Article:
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Thursday, April 25, 2013

Tom Swan Returns, while Satyrus and Melitta Start a New Storyline in Tyrant V Destroyer of Cities, both by Christian Cameron (with comments by Liviu Suciu)




"A young Englishman, Tom Swan, is badly wounded in a desperate sea fight. When he wakes in a hospital, he's in one of the last towns in Greece holding out against the Turks. And there aren't any women to be found. Rich men vie to hire him, and they all seem to want the same thing-a fabulous jewel made for Alexander the Great.

He's not a professional soldier. He's really a thief and a little bit of a scholar looking for remnants of Ancient Greece and Rome - temples, graves, pottery, fabulous animals, unicorn horns. But he also has a real talent for ending up in the midst of violence when he didn't mean to. Having used his wits to escape execution in part one, he begins a series of adventures that take him to the high seas, bedrooms in Constantinople and street duels in Italy, meetings with remarkable men - Cyriaco of Ancona and Sultan Mehmet II and the whole Sforza family - and from the intrigues of Rome to the Jewish Ghetto in Venice"


The fourth Tom Swan installment is the best so far as it hits just the right notes and it coheres the story that came before - in a way this one is the natural ending of the first part as volumes 2 and 3 ended on huge cliffhangers, while Tom Swan 4 - Rome ends with a new beginning.

Now that the first part of the story is done and the new one is under way, one can look back and appreciate how good this serial is as the author started hitting all the sweet spots - adventure, intrigue, atmosphere and very interesting characters you want to follow and find what what happens with next.

And as one more incentive to get this installment, one mild spoiler: Tom Swan gets married - at least more or less (!).

****************************************************************************



Read FBC Review of Poseidon's Spear and The Long War Series to Date

"Demetrius, son of Alexander's former comrade, Antigonus One-Eye, was perhaps the most dashing and charismatic of the Successors, the Macedonian generals who fought a bitter war for the spoils of Alexander's short-lived empire. Still smarting from his epic defeat at the hands of Ptolemy, Demetrius has his eye on one of the richest prizes in the ancient world - the naval superpower of Rhodes. But the Rhodians know that defeat will mean annihilation, and Demetrius's campagin will entail five separate naval battles over several years before he can begin to breach the city walls - leading him to employ an array of fantastic war machines: ancient super-weapons like his gigantic lens of polished bronze used to focus on the city's wooden ramparts and set them ablaze. If she is to survive against such a merciless assault, Rhodes will need the help of every ally she can muster - including the newly crowned King of the Bosporus, Satyrus, and his fiery twin, Melitta..."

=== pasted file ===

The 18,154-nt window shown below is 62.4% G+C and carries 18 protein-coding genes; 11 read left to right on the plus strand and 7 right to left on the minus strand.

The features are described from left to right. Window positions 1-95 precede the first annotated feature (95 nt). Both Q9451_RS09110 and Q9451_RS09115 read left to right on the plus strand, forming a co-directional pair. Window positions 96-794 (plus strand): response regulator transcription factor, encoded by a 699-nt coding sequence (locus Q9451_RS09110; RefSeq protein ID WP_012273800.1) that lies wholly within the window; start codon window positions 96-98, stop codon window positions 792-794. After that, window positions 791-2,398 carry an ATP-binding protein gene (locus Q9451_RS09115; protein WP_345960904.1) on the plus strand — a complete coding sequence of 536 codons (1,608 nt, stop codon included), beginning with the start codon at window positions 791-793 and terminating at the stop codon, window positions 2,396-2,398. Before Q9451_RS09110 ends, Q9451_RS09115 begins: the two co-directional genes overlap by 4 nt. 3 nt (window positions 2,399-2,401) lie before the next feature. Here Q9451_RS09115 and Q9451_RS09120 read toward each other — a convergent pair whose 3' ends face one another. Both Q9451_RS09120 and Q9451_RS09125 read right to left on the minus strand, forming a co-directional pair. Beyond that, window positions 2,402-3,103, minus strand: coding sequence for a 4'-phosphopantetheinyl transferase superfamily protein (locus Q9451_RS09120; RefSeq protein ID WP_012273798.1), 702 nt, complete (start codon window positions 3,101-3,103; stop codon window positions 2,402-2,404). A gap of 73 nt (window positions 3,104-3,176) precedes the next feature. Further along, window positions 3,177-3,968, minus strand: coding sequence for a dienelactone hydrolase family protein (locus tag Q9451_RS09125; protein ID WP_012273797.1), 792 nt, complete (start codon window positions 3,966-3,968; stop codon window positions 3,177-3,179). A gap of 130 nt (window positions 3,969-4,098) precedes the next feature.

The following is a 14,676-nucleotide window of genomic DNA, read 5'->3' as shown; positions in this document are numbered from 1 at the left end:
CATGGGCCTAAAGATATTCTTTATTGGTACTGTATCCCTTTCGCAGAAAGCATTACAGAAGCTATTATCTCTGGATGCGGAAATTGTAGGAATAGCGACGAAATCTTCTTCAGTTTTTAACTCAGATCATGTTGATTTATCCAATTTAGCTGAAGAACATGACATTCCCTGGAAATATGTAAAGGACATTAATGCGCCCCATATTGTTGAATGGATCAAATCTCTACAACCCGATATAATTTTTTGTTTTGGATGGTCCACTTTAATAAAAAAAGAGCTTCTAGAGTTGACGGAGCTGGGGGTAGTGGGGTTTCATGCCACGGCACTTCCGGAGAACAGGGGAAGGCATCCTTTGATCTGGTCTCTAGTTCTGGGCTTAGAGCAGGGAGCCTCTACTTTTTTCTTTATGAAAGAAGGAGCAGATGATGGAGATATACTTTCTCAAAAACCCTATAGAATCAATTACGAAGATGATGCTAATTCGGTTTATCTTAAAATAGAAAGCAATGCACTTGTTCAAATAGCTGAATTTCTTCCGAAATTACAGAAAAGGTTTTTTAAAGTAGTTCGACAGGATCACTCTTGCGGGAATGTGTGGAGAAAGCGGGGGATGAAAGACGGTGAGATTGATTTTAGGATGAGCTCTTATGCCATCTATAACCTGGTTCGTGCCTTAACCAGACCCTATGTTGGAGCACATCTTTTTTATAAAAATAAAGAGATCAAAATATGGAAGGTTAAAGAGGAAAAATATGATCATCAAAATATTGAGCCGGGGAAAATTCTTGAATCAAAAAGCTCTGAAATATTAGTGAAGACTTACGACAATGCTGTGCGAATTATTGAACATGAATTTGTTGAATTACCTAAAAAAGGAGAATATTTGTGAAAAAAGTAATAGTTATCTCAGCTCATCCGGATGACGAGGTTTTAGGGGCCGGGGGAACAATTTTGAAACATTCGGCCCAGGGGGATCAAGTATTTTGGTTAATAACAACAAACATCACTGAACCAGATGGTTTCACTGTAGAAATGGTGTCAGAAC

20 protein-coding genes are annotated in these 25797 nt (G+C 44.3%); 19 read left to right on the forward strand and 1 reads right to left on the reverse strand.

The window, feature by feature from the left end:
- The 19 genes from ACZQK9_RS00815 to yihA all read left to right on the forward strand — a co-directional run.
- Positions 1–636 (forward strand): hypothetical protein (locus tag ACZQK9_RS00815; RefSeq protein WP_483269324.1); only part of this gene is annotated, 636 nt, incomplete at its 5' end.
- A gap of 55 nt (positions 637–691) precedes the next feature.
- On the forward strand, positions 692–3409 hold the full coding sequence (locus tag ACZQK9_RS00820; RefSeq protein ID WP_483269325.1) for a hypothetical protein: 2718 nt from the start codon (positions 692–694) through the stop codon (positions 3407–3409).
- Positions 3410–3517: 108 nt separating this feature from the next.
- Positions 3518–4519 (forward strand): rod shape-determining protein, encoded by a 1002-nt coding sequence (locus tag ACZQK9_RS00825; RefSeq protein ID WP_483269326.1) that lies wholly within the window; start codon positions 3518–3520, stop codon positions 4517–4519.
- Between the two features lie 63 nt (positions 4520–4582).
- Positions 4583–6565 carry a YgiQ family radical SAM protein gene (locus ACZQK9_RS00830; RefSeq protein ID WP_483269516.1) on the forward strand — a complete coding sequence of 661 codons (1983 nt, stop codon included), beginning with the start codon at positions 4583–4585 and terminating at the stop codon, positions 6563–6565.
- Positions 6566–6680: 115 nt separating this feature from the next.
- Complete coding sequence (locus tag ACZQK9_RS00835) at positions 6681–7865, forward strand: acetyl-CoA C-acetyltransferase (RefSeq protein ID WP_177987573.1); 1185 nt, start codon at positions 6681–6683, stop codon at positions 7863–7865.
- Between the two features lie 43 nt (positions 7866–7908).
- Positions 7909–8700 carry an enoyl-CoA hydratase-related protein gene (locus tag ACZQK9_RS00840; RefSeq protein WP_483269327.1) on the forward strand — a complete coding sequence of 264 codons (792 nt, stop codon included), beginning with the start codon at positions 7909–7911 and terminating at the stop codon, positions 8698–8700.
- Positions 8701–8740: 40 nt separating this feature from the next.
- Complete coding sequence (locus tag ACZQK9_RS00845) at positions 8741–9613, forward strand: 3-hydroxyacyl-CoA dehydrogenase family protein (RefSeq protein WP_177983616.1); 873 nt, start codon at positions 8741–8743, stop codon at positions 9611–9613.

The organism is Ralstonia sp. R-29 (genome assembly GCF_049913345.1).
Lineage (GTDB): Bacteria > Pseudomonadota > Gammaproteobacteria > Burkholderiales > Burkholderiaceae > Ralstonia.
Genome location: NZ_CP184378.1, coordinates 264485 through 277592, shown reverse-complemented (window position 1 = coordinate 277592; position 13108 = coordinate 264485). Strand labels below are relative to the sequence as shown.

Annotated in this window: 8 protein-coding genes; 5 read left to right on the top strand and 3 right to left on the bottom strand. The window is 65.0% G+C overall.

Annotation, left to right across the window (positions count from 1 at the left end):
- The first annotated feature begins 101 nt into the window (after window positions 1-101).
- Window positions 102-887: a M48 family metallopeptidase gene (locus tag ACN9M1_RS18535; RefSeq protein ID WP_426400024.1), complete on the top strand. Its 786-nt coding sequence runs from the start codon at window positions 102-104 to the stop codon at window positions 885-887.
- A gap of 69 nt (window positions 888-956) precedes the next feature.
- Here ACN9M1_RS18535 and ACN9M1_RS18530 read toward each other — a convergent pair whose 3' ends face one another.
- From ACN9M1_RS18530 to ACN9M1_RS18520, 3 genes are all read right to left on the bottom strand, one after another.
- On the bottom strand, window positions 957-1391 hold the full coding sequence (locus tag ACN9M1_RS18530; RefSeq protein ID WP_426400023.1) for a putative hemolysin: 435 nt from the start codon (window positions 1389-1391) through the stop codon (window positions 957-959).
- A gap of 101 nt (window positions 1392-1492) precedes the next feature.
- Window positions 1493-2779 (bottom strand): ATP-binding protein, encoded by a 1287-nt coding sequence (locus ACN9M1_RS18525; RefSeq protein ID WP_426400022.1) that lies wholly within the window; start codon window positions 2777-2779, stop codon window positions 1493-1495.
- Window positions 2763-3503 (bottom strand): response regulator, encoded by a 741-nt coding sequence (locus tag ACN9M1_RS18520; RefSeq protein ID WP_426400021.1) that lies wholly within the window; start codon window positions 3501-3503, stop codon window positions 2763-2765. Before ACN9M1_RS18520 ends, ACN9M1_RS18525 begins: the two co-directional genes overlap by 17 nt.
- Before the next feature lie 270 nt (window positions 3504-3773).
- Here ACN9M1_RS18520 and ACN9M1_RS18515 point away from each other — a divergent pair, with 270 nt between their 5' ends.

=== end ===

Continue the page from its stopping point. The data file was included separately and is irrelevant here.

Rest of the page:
Tyrant: Destroyer of Cities is the 3rd Satyrus and Melitta novel and moves ahead in time some 5-6 years after the events of King of the Bosporus. As I thought the twins' story ended well in King of Bosporus, I was a little wary about this one and it took me a few months after publication to read it, but once started - with a little impulse from Tom Swan 4 which reminded me how much I enjoy Christian Cameron's style -  but I should not have worried as Destroyer of Cities continues superbly the series with high octane action, narrative energy and the usual "realistic feel" of the author.

While the main event is indeed the famous siege of Rhodes, the book covers much more and is chock full of action, intrigue and powerful moments. The prose style is very smooth - this was the main issue in the earlier Tyrant novels but now the author seems to write effortlessly and roll on all cylinders.

The historical background is reasonably accurate - of course the main hero of the story, Satyrus, and his role are inventions but they are inspired from the real story as the author describes in the afterword. If you are familiar with the author's work you will recognize quite a few motives and pieces of action, both naval and on land. Also while technically #5 (or #3, or even #6 depending how you count, the two Kineas novels and God of War)
, Tyrant: Destroyer of Cities works well as a standalone with the back story integrated smoothly in the main thread.


And there will be more since Tyrant: Force of Kings is scheduled for next year and at a reasonable guess I would say it will lead to the Battle of Ipsus that essentially ended the Successors' Wars some two decades after Alexander's death and decided the Helenistic status-quo until the coming of Rome. Since the story in Destroyer of Cities, while ending its main thread, begs for more, that novel became again a huge asap...


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